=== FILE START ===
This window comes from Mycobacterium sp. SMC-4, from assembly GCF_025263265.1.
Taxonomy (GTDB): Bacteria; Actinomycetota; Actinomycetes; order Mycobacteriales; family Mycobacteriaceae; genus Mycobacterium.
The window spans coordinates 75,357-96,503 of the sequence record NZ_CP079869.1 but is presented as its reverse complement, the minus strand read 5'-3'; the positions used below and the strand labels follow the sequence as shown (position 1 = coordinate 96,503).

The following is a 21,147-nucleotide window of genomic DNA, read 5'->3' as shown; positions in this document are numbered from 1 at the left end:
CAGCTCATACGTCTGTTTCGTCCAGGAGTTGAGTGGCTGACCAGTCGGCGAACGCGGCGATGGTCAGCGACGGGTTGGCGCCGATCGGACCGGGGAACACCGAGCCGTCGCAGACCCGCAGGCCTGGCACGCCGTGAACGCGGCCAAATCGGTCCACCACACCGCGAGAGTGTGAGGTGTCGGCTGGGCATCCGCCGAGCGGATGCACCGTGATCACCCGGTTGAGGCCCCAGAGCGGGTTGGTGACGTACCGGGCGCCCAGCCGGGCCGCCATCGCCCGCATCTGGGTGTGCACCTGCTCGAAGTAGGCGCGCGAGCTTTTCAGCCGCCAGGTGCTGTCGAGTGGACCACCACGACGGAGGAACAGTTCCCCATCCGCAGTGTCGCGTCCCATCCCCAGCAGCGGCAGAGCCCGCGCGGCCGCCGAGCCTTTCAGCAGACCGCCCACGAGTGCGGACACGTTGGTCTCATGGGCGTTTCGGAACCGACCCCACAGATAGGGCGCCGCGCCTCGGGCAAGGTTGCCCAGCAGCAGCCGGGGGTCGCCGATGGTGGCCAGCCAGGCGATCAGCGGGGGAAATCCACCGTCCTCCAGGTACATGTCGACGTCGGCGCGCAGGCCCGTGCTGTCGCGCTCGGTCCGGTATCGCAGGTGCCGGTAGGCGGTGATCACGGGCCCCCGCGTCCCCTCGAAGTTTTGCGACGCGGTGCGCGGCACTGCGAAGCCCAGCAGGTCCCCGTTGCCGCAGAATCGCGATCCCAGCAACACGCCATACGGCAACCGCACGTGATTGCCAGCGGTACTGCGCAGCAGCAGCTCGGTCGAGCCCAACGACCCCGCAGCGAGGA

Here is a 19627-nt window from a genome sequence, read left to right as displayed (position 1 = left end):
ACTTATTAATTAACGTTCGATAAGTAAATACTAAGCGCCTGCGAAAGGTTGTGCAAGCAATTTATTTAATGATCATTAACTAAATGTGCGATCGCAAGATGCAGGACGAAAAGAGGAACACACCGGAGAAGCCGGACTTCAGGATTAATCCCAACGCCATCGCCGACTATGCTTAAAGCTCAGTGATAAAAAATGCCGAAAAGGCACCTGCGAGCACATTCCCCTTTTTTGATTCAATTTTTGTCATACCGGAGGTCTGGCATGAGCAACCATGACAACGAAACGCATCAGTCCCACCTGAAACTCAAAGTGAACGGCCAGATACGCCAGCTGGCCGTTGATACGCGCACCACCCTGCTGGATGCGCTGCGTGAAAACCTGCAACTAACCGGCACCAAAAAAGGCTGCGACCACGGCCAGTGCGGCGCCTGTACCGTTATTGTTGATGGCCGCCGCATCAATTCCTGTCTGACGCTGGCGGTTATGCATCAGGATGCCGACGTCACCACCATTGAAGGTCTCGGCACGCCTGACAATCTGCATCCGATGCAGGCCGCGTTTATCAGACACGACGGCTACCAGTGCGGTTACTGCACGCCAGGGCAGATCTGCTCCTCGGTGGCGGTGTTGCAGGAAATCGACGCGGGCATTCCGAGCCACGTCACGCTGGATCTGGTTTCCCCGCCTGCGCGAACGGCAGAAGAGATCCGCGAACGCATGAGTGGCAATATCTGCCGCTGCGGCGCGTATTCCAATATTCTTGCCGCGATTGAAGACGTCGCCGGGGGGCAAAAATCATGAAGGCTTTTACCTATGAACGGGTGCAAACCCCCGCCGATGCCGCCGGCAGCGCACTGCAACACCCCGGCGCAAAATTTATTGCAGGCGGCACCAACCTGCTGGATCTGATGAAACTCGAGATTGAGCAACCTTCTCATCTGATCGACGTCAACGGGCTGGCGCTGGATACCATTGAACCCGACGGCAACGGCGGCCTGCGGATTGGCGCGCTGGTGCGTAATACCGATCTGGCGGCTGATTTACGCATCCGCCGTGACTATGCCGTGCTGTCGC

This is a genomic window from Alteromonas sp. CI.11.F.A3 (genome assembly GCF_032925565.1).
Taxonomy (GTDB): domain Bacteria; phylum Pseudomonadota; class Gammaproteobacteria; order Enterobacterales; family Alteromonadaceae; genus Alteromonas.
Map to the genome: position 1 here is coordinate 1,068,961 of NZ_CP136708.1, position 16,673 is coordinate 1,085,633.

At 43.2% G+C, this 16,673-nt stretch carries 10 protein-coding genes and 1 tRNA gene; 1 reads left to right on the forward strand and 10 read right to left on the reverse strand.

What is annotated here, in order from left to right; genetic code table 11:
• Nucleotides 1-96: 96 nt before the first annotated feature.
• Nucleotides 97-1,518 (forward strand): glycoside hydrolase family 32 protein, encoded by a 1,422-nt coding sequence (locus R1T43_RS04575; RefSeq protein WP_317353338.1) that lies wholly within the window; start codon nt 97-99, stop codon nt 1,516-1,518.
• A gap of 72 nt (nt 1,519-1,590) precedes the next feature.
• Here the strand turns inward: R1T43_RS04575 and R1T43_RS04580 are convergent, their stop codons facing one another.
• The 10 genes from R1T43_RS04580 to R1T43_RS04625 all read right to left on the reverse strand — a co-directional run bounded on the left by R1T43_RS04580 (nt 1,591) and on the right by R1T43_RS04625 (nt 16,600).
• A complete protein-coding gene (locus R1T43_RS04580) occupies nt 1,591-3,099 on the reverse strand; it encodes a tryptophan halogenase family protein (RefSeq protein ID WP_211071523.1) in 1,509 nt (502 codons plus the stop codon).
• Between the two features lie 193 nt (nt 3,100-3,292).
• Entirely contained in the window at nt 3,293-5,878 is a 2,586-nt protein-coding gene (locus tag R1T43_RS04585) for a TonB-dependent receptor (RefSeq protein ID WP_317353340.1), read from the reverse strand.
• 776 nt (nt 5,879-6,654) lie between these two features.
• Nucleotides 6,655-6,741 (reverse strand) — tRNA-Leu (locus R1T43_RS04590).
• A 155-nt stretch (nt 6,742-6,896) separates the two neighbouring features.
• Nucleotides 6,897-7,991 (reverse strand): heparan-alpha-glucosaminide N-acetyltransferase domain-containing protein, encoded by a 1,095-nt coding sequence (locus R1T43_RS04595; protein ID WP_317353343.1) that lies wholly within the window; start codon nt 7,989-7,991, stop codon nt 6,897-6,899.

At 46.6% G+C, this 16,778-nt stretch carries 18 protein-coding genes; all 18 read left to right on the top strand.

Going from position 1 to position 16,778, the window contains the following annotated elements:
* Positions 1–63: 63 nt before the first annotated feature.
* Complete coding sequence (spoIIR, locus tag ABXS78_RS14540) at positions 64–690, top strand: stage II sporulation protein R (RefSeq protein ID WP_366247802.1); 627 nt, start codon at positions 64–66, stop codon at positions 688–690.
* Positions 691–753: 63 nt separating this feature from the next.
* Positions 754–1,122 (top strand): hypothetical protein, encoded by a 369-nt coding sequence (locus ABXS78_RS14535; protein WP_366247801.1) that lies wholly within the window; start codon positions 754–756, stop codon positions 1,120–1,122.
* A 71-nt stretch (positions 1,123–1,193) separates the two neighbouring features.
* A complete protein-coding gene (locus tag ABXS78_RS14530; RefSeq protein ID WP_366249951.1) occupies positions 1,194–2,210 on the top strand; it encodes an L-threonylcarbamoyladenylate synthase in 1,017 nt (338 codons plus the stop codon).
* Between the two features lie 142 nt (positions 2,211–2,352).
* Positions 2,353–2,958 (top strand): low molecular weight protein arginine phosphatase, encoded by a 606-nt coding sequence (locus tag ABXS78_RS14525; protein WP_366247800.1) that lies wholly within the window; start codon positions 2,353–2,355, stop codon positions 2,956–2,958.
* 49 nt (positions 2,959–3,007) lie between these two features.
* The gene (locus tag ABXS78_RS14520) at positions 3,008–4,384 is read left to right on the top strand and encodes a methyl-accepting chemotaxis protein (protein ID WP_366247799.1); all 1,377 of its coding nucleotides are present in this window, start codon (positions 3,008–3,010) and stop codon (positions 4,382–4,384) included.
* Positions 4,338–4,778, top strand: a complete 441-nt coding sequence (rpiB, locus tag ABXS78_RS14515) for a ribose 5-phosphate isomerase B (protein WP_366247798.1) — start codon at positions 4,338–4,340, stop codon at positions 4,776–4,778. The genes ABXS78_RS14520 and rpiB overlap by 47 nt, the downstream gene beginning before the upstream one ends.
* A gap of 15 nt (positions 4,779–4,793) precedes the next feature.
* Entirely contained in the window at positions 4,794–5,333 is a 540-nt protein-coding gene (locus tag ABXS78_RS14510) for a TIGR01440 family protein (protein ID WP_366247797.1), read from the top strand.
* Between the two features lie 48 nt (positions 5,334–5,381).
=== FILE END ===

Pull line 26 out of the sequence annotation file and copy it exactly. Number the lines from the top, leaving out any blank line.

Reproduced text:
Going from position 1 to position 16,778, the window contains the following annotated elements: